And just for the record, my opinion does differ for tags and titles, but that's a different question.

  • I have just watered down the version:product ratio in my question title and bolding but added some more examples of when knowing the version has been necessary to answer appropriately. We also have another one of these "phase transitions" coming when 10.3 is released soon. – PolyGeo Sep 18 '14 at 4:17
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    You write as if "general ... answers" were somehow inferior or not acceptable. The OP points out, though, that "GIS software evolves quickly." There seems to be an inherent contradiction here: if the software will soon be out of date, then why shouldn't we be interested in only general answers? In which case, naming specific software--either in the body or the tags--would usually be counterproductive because it would falsely suggest that the question (and therefore, likely, the answer) would have only temporally limited interest. – whuber Sep 19 '14 at 18:21
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    @whuber No, the answer should match the question. I think we are all making generalizations and/or have different perspectives about types/quantities of Q's, and perhaps referring to "most" clouds the discussion. As quoted I was talking about 'how do I' Q's where general answers often get few or no upvotes, downvoted, flagged for brevity, or followed up with 'yes but how do I do that' comments. Are you suggesting all answers be software agnostic and let the asker figure out how to apply the concepts? I think fast evolution and temporal limits more relate to version than software. – Chris W Sep 19 '14 at 22:05
  • It is probably also relevant to mention that questions will still be asked on versions earlier than the current one for many years to come. Some of those I can answer without testing if I know the version being used. – PolyGeo Sep 20 '14 at 1:01
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It is only important when the OP wants to accomplish some kind of analysis in a specific software.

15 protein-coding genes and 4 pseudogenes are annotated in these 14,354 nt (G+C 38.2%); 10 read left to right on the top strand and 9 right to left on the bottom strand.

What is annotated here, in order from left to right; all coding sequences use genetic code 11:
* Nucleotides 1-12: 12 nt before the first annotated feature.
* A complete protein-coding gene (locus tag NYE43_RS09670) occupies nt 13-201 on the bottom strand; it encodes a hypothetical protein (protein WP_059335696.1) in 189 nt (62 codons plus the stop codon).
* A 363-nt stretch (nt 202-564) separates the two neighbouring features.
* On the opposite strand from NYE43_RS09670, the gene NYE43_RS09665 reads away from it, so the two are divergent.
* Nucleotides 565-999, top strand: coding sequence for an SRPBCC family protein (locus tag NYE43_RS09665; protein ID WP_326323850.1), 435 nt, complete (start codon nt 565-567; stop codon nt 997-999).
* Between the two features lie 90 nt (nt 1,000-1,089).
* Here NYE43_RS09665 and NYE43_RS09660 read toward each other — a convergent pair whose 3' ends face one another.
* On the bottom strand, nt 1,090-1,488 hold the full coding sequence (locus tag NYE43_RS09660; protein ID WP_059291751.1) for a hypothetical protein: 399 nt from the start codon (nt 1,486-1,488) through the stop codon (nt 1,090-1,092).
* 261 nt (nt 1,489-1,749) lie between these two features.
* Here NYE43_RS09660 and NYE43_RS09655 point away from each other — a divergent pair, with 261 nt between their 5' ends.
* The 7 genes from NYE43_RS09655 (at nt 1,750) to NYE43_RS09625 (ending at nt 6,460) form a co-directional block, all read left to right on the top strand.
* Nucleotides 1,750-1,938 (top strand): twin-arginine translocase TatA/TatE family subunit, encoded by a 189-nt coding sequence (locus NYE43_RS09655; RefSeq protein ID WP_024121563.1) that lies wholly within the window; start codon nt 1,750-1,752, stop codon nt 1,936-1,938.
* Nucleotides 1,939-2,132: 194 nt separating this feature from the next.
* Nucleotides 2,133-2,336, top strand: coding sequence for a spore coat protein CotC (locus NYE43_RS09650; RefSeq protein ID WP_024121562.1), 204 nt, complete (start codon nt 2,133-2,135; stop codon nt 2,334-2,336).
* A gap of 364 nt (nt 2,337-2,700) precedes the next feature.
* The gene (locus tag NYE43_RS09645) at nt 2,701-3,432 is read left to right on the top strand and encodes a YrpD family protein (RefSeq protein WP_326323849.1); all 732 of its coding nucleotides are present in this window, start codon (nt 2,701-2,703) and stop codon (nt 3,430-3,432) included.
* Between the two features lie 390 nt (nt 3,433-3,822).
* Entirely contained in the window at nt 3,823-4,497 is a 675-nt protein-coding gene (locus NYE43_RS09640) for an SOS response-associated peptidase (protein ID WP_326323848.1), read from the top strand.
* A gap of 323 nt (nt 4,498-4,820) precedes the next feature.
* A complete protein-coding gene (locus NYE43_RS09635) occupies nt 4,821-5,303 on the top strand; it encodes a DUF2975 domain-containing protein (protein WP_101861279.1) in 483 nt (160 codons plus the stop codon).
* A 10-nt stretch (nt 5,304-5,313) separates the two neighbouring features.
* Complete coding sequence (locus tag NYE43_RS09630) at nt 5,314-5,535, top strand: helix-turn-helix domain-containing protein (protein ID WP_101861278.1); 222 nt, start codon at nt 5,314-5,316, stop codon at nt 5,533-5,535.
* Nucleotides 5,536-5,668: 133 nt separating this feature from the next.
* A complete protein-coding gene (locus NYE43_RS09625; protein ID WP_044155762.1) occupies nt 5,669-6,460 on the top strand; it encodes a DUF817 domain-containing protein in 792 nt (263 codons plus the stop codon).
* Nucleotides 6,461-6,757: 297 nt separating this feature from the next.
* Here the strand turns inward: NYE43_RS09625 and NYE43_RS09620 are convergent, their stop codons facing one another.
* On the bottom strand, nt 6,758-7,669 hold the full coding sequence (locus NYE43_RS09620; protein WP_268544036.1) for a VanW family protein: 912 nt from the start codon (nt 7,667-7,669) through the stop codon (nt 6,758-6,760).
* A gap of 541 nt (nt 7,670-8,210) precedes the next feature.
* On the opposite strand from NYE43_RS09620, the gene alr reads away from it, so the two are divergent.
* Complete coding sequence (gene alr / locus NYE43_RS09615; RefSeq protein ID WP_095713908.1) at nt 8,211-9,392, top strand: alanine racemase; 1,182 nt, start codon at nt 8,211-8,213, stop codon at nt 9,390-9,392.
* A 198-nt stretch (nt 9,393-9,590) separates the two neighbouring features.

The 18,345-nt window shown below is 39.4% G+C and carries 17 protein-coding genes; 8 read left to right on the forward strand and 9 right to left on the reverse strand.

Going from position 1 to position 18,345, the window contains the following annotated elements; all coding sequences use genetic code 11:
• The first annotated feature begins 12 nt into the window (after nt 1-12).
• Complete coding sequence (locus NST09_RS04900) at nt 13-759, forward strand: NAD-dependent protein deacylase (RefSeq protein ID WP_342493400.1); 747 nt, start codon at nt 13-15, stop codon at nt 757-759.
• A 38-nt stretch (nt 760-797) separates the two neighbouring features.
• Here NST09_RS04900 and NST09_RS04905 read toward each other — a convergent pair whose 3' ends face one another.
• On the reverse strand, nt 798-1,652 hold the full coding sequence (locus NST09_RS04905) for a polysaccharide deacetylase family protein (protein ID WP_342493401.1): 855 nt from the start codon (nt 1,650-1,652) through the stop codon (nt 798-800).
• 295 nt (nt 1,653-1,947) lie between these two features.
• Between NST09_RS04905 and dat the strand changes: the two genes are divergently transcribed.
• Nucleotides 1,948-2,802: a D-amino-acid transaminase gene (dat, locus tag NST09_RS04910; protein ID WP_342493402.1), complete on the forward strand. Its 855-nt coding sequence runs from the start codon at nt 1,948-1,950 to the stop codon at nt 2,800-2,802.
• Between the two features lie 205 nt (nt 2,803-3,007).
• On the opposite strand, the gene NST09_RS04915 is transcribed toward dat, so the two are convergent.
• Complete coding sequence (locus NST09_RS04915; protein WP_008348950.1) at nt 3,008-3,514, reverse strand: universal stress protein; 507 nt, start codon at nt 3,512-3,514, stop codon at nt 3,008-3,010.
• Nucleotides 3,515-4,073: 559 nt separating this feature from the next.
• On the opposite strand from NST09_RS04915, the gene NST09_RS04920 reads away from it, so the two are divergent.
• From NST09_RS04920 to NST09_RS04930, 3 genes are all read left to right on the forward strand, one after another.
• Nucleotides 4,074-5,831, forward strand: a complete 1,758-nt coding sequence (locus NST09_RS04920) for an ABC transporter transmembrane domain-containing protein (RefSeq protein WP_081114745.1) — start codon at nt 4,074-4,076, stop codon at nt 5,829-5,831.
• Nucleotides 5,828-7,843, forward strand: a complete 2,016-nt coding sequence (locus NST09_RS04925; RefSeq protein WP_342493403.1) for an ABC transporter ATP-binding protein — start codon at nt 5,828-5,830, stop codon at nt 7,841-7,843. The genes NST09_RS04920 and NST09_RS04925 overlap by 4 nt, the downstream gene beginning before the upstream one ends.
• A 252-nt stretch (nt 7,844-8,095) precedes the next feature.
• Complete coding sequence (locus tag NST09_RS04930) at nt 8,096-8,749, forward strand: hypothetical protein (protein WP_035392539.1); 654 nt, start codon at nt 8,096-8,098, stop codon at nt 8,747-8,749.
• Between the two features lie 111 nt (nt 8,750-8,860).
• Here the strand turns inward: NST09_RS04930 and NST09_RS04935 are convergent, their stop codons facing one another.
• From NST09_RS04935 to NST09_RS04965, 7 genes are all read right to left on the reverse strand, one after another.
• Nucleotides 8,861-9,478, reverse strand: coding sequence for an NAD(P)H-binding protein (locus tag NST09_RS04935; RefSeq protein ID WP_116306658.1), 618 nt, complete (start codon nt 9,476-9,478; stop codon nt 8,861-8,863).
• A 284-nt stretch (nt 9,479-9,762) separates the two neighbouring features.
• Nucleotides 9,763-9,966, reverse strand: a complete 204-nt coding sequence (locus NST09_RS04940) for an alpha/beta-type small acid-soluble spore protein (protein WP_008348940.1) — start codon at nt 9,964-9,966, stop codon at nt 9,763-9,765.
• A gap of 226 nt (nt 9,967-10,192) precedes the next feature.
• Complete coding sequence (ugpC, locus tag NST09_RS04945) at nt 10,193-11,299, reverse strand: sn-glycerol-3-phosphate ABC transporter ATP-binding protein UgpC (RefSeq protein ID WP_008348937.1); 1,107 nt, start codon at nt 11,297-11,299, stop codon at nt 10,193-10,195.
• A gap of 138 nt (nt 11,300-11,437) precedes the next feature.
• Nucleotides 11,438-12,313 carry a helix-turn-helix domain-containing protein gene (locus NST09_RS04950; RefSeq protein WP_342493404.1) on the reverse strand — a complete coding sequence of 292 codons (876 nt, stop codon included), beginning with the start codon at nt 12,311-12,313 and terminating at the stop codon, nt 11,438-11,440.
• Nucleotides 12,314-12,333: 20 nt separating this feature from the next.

On the other hand, there are questions (and they are not just "some", but many) which the software is not important and the OP is opened to suggestions, because it'll be easier to get answers.

For example, the tag and many questions under it just asks for ways to get things done, without necessarily demanding a specific software.

TL;DR

If it's obvious a question is demanding for a specific platform solution (and/or version), then it should be tagged with it.

Otherwise, asking the OP to demand a software is counterproductive, because having an answer accepted is not so important as having a full and diverse repository of answers involving multi-platforms.

  • I'm not sure that lidar is a good example. I just reviewed its last 10 questions, none of which have been edited since they were originally asked, and counted two as having no software constraint, two as not being overly specific (Open Source and Python), and the others specifying software (2xQGIS,LAStools,SAGA,QTM,ArcGIS for Desktop). My advocacy is to learn whether there is an unspecified software requirement on questions I am contemplating providing an answer to, and is not to demand that there be one on every question. – PolyGeo Sep 18 '14 at 22:18
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    @PolyGeo, thanks for the edit. Some questions that are tagged with the software do not necessarily mean the answer has to be on it. Many OPs express they are open to other suggestions, meaning the software tags will not be the most important. What you advocate is correct. The key point of my answer is that I think we are already doing a good job with tagging, flagging, asking the OP to clarify, etc. – Andre Silva Sep 19 '14 at 1:48
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    I could not agree more with the last sentence of your last comment. Poorly defined questions are coming in but are being quickly triaged via the community review queue, flagging, tagging, commenting, etc. – PolyGeo Sep 19 '14 at 8:42